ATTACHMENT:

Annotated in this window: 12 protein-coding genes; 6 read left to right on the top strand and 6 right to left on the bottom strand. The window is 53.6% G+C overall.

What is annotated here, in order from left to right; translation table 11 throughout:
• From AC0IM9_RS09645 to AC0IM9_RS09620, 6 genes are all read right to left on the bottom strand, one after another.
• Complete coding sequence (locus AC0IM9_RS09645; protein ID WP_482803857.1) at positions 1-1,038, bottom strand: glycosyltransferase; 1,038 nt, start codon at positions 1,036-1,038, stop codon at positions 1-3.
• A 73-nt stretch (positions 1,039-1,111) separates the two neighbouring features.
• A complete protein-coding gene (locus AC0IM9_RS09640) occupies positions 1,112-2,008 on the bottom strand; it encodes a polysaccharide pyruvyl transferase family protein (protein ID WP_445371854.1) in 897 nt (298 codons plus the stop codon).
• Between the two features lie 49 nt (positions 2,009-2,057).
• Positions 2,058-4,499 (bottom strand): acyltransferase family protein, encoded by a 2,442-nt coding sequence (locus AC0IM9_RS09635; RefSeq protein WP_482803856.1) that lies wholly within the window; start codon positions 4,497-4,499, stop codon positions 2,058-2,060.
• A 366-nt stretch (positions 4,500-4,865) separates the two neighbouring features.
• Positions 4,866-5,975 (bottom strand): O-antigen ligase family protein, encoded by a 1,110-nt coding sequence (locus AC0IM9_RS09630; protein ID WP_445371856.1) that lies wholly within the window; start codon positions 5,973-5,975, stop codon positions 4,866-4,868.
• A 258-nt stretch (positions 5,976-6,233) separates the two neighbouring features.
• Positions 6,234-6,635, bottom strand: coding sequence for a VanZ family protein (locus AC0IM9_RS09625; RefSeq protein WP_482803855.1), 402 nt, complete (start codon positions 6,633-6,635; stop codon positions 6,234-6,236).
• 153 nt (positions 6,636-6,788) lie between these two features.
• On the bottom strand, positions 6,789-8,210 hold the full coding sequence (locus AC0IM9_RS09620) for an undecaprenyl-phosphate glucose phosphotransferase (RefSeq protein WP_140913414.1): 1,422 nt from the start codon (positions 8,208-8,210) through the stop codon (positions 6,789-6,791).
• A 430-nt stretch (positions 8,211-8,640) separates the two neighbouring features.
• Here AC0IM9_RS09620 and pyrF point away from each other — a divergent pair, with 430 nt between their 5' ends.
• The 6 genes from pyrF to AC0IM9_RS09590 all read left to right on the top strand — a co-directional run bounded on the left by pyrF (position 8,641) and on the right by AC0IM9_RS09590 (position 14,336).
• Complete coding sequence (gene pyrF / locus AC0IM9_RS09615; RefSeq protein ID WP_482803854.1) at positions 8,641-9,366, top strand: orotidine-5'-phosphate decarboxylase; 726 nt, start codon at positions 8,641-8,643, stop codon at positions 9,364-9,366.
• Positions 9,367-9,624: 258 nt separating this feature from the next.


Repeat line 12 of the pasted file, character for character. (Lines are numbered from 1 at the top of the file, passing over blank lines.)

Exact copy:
• Positions 6,234-6,635, bottom strand: coding sequence for a VanZ family protein (locus AC0IM9_RS09625; RefSeq protein WP_482803855.1), 402 nt, complete (start codon positions 6,633-6,635; stop codon positions 6,234-6,236).